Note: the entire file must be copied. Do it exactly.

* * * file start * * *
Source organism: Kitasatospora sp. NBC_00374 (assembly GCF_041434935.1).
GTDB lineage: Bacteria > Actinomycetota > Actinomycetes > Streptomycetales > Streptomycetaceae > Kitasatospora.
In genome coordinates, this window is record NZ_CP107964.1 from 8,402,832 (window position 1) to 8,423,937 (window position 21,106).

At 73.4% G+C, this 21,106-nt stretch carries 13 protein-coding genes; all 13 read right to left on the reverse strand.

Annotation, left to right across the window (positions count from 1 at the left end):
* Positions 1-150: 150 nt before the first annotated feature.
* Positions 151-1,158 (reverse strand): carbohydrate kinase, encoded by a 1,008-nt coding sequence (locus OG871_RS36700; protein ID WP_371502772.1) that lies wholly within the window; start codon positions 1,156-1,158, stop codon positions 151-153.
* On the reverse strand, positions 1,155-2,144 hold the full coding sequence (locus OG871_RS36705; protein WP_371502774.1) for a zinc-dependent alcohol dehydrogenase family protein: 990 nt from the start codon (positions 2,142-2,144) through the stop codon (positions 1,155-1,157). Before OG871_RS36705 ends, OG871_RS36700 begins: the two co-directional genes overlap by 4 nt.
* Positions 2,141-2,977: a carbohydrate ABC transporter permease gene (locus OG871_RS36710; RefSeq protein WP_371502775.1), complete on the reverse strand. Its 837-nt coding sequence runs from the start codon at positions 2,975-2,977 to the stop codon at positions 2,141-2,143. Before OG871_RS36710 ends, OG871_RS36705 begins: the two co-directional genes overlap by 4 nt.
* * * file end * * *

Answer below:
Source organism: Kitasatospora sp. NBC_00374 (assembly GCF_041434935.1).
GTDB lineage: Bacteria > Actinomycetota > Actinomycetes > Streptomycetales > Streptomycetaceae > Kitasatospora.
In genome coordinates, this window is record NZ_CP107964.1 from 8,402,832 (window position 1) to 8,423,937 (window position 21,106).

At 73.4% G+C, this 21,106-nt stretch carries 13 protein-coding genes; all 13 read right to left on the reverse strand.

Annotation, left to right across the window (positions count from 1 at the left end):
* Positions 1-150: 150 nt before the first annotated feature.
* Positions 151-1,158 (reverse strand): carbohydrate kinase, encoded by a 1,008-nt coding sequence (locus OG871_RS36700; protein ID WP_371502772.1) that lies wholly within the window; start codon positions 1,156-1,158, stop codon positions 151-153.
* On the reverse strand, positions 1,155-2,144 hold the full coding sequence (locus OG871_RS36705; protein WP_371502774.1) for a zinc-dependent alcohol dehydrogenase family protein: 990 nt from the start codon (positions 2,142-2,144) through the stop codon (positions 1,155-1,157). Before OG871_RS36705 ends, OG871_RS36700 begins: the two co-directional genes overlap by 4 nt.
* Positions 2,141-2,977: a carbohydrate ABC transporter permease gene (locus OG871_RS36710; RefSeq protein WP_371502775.1), complete on the reverse strand. Its 837-nt coding sequence runs from the start codon at positions 2,975-2,977 to the stop codon at positions 2,141-2,143. Before OG871_RS36710 ends, OG871_RS36705 begins: the two co-directional genes overlap by 4 nt.